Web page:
NALI/NALE, Property

Undervalued trust units a NALI risk

trust NALI

SMSFs purchasing low value stakes in interposed entities to develop property will need to prove they were at market value to avoid breaching NALI provisions.

SMSF members purchasing low value stakes in interposed entities that will be used to develop a property are likely to find the arrangement will be considered as being on non-commercial terms exposing any income received by the fund to the non-arm’s length income (NALI) rules.

DBA Lawyers special counsel Bryce Figot said the ATO has issued a warning about the need for any relationship within a special purpose vehicle involved in developing an asset, such as property, to be at arm’s length and this includes the stake an SMSF, or its related entities, took in that vehicle.

Speaking during a recent webinar, Figot pointed to an example provided by the ATO of two SMSF’s setting up an interposed company (XYZ Interposed Co) and taking a 50 per cent stake in that company for $1 per share for a total initial payment per fund of $50.

Following this XYZ Interposed Co then enters into a building development project via a second company (New Interposed Co) whose shares are issued to XYZ Interposed Co on a non-arm’s length nominal basis.

Given this Figot questioned how the shares issued in New Interposed Co should be viewed in regards to NALI and how would that price impact the stakes held by the two SMSFs?

“Assuming upon incorporation, New Interposed Co has no assets with just paid up share capital of 100 ordinary shares at $1 each, does that mean the market value of the shares is only $1 times 100 or is it more than just $1 times 100?” Figot asked.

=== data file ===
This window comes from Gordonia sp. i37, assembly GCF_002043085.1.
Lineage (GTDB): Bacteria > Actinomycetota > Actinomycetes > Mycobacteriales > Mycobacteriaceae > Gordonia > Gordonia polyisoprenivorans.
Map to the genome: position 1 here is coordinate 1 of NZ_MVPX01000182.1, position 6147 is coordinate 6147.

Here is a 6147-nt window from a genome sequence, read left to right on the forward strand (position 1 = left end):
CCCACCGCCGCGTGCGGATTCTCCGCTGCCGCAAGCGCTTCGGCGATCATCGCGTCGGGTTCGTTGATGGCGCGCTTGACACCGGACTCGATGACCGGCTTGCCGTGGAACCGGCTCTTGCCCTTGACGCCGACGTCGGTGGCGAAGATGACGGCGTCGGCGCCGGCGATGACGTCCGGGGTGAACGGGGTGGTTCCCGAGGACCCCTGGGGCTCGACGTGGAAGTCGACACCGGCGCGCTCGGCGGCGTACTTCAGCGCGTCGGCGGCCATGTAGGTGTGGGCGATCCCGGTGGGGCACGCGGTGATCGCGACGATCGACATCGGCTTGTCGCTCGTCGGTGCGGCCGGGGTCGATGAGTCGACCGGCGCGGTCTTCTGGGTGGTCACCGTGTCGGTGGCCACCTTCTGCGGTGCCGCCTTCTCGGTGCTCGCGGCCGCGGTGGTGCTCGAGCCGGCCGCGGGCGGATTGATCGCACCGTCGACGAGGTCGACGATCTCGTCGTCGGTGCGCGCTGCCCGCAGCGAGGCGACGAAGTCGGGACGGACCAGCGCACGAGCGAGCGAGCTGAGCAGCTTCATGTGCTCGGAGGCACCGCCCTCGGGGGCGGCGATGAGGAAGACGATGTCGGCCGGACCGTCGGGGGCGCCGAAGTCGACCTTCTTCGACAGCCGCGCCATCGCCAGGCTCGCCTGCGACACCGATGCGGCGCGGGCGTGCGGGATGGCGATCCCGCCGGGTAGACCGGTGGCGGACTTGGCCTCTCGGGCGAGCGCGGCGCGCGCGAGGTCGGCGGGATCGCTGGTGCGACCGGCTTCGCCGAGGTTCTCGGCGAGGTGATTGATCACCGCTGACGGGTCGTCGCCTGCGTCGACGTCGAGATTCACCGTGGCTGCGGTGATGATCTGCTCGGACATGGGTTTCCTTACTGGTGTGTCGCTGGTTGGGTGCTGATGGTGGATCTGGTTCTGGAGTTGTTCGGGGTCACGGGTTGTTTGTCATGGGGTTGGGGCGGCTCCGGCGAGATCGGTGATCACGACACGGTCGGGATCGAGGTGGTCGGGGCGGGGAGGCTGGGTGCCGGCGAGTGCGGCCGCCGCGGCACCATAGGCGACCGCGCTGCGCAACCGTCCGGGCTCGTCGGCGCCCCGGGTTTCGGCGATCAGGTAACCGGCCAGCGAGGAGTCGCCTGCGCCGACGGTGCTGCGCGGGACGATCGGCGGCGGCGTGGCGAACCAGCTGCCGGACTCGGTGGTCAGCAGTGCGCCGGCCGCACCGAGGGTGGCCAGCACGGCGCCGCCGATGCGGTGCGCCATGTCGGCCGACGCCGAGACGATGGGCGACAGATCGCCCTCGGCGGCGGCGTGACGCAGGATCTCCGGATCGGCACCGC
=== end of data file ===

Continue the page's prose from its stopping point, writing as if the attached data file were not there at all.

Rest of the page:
He referred to the case of GYNW and Commissioner of Taxation (2019) where the Administrative Appeals Tribunal did not accept the view tht only cash flow was relevant in determining the value of a business while the High Court noted in Clifford’s Case (1947) that a purchaser would not buy shares in a company with a view to closing it down but would consider the probable profit the company may be expected to make in the future.

“So the more important item is the determination of the probable profit which the company may reasonably be expected to make in the future and it is clear these two SMSFs are not going through the formality of buying 50 per stakes in the company to wind it up and get their $50 back.

“They are doing it because they have a plan and there is some probable profit which they reasonably expect to make in the future.

“Importantly in Tax Alert TA 2023/2 the Commissioner says if shares are not purchased at an arm’s length price, this may give rise to non-arms length income and it cites the above cases.“

“It doesn’t expressly say that you can’t use that $1 methodology but how are you going to look if the funds have paid some nominal amount now and then in the future received hundreds of thousands or millions of dollars. You’re going to have a difficult time because it is a difficult to defend set of facts.”

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